Casualty of Capitalism

Exiled into Wilmington, Delaware by virtue of corporate layoffs. (Note: Unless otherwise stated, all photos on this blog are Copyright 2005, Michael Collins, and cannot be used without permission.)

Location: Wilmington, Delaware, United States

Graduate of University of Maryland School of Law; University of Maryland, College Park (Economics/Political Science).

Tuesday, November 09, 2004

Blue State Blues

I live in Chicago, a city run by Democrats. The Democrats are the party of the "working people." Yet the working people are taxed and burdened with fees for everything to the point of farce. Like they say, it would be funny if it wasn't so sad (and expensive). I'm already miffed at the revenue collection scheme disguised as "street cleaning" (signs are posted on Wednesday night for a Thursday morning cleaning, if you aren't lucky and your car is parked on a street where you won't see the sign when you leave for work, expect a $50 ticket...I have been scammed several times on this backdoor tax). Now, just in time for Christmas, we get this gift from our compassionate Mayor Daley:

Mayor Richard Daley today proposed hiking Chicago's sales tax to 9 percent—a move that would put it among the highest in the nation—and asked the City Council to raise other taxes and cut hundreds of jobs to close a $220 million budget deficit.

Of course, any budget shortfall is probably Bush's fault. Nevermind that in this area of the state, Osama bin Laden has a better chance of getting elected than a Republican. That being the case, this deficit can squarely be blamed on the entrenched Democratic leadership in this city.

Any benefit I might get from a cut on my federal taxes will be thrown away as soon as I buy anything in this town. One more reason to treasure internet shopping.

Wait, there's more!

Other tax hikes Daley has said he would seek include a doubling of the cigarette tax, to 32 cents a pack, up from 16 cents now; and alcohol tax increases amounting to 7 cents per case of beer, and 6 cents per fifth of hard liquor.

The amusement tax for tickets to events at larger venues would rise to 8 percent from 7 percent. The hotel tax would rise to 3.5 percent from 3 percent. The tax on each parking space in lots and garages would rise by a quarter, to $2.25. The rental-car tax would rise to $3.75 from $2.75.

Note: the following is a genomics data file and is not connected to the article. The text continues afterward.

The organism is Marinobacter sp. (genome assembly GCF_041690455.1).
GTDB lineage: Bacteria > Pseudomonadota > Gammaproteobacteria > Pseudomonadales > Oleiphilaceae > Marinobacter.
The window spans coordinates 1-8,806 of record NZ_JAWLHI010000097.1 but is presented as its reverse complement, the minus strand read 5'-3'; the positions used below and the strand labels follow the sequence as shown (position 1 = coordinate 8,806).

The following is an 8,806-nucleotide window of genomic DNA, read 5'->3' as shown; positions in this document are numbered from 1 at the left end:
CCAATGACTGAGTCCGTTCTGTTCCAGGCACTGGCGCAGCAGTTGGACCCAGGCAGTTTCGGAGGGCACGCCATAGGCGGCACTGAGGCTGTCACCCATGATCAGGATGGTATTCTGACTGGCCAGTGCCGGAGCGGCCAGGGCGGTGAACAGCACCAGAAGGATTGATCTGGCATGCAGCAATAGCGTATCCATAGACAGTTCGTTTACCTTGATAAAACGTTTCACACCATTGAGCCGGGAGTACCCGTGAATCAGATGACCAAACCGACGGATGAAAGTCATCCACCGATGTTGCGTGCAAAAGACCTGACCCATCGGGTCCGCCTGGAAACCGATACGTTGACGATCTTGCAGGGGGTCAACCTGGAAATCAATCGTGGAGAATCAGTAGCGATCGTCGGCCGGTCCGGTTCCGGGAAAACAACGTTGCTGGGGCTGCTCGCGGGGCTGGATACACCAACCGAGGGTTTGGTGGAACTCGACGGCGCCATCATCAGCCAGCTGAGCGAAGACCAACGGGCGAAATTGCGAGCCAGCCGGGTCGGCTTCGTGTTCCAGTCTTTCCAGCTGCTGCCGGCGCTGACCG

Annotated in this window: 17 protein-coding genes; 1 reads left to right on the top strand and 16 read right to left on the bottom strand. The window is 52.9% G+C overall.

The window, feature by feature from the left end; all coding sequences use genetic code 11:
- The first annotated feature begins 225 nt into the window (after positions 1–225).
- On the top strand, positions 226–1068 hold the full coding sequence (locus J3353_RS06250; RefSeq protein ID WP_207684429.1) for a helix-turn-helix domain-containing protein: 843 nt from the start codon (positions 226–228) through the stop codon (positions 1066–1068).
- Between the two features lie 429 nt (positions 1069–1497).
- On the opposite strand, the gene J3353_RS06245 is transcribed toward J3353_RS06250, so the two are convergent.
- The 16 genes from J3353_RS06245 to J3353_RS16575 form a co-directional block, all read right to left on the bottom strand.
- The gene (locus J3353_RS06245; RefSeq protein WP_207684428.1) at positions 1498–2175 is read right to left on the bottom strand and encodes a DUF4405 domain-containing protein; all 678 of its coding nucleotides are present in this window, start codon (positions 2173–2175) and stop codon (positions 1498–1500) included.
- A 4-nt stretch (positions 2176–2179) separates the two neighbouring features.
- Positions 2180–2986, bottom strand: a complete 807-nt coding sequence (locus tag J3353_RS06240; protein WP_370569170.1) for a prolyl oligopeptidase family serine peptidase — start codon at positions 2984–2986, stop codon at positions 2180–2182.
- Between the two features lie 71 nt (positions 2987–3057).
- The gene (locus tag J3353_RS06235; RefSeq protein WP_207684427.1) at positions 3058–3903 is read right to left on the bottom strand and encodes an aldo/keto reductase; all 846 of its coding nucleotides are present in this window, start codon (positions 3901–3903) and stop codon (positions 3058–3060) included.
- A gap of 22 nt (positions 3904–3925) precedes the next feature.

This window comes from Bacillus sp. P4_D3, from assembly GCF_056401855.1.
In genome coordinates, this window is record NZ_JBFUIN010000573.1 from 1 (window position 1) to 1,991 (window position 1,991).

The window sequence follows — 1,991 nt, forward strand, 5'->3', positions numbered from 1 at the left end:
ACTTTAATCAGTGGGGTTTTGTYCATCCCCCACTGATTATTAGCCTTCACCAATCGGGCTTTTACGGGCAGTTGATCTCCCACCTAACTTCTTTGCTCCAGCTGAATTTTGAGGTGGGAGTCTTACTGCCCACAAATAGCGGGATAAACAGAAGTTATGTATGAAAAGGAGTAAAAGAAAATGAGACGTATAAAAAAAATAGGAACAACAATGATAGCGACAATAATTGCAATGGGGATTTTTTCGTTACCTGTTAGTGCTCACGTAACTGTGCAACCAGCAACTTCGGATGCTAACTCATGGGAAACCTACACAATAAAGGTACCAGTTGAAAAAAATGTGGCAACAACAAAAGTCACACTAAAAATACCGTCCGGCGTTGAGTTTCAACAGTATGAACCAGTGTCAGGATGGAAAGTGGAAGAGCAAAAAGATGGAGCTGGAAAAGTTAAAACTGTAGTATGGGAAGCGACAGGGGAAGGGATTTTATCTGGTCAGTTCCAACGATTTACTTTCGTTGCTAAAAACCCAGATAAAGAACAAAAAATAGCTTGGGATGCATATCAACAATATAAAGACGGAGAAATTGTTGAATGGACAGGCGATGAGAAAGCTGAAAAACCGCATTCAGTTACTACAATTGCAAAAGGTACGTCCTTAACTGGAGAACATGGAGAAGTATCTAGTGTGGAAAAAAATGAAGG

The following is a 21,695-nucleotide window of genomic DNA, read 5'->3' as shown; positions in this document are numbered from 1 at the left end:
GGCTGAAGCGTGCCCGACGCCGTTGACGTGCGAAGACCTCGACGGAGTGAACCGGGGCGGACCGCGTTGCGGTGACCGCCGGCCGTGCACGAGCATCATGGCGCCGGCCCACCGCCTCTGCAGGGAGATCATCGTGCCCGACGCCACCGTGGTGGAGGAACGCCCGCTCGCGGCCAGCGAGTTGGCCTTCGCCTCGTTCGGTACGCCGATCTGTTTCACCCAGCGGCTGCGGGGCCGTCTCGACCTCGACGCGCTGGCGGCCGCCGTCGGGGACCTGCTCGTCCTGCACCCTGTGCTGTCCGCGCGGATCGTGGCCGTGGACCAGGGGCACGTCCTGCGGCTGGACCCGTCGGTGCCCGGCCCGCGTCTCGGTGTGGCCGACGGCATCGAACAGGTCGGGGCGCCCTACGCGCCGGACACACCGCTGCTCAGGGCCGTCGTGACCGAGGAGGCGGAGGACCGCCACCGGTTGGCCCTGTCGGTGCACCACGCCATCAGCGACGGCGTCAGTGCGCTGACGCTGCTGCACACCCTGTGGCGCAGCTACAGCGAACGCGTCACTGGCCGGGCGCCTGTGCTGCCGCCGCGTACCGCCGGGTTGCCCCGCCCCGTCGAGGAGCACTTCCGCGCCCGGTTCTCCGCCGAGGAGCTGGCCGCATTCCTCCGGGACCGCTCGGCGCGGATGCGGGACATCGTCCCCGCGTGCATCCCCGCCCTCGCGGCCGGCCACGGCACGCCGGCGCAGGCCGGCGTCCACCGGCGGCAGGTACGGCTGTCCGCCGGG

So we can't even drown our newly imposed sorrows without getting penalized. And going to a Cubs game will be a double-whammy: since drinking is required AND the amusement tax will increase on sports tickets, it's just pure piling on!

Oh, and just to add insult to injury, those cursed parking fines are going up, too:

Fines for city code violations also would go up. Parking in a handicapped space, for example, would cost violators $200, up from $150.

Maybe Mayor Daley knows that for us small government types, higher taxes are our kryptonite. This could be part of some sort of diabolical plan to squeeze every last Republican out of the city. Democrats are impervious to new taxes, and seem rather to enjoy them so they won't be going anywhere. With the economy as bad as it in Chicago, I don't know whether higher taxes are going to help. I will certainly take my business elsewhere (but I still won't be able to avoid those infernal parking tickets!!!). Sigh.

Also note that it is interesting that a party that portrays itself as the party of the working poor has decided to raise revenue by taxing exactly those things that will hurt that constituency the most: goods, cigarettes, liquor, parking, and leisure. They sure know how to ruin the fun. Daley's plan to include a casino as a revenue generator also hurts the working poor by catering to the addictions of the some of the weaker willed who have dreams of striking it rich on the pull of a lever. The rich can absorb a hit here and there, but for the poor a bad bet could be devastating. Daley specifically declined to raise property taxes, one of the few taxes he could have raised that would hurt the better off most. I really do not advocate the increase of any taxes, but the falsity of the "party of the poor" argument is definitely on display here. Granted, the taxes will be used to keep services in the city that will benefit those with lower incomes, but the government is inherently inefficient and by crowding out the entrepreneurial crowd who might otherwise provide those services in a competitive atmosphere, I would guess that this tax increase is a net loser for everyone.

Just an idea, but here in Chicago, a simple tax on the bevy of traitors would probably close any budget gap.


Anonymous Anonymous said...

mayor daley? he is like the pope. he's in for life!

8:22 PM  
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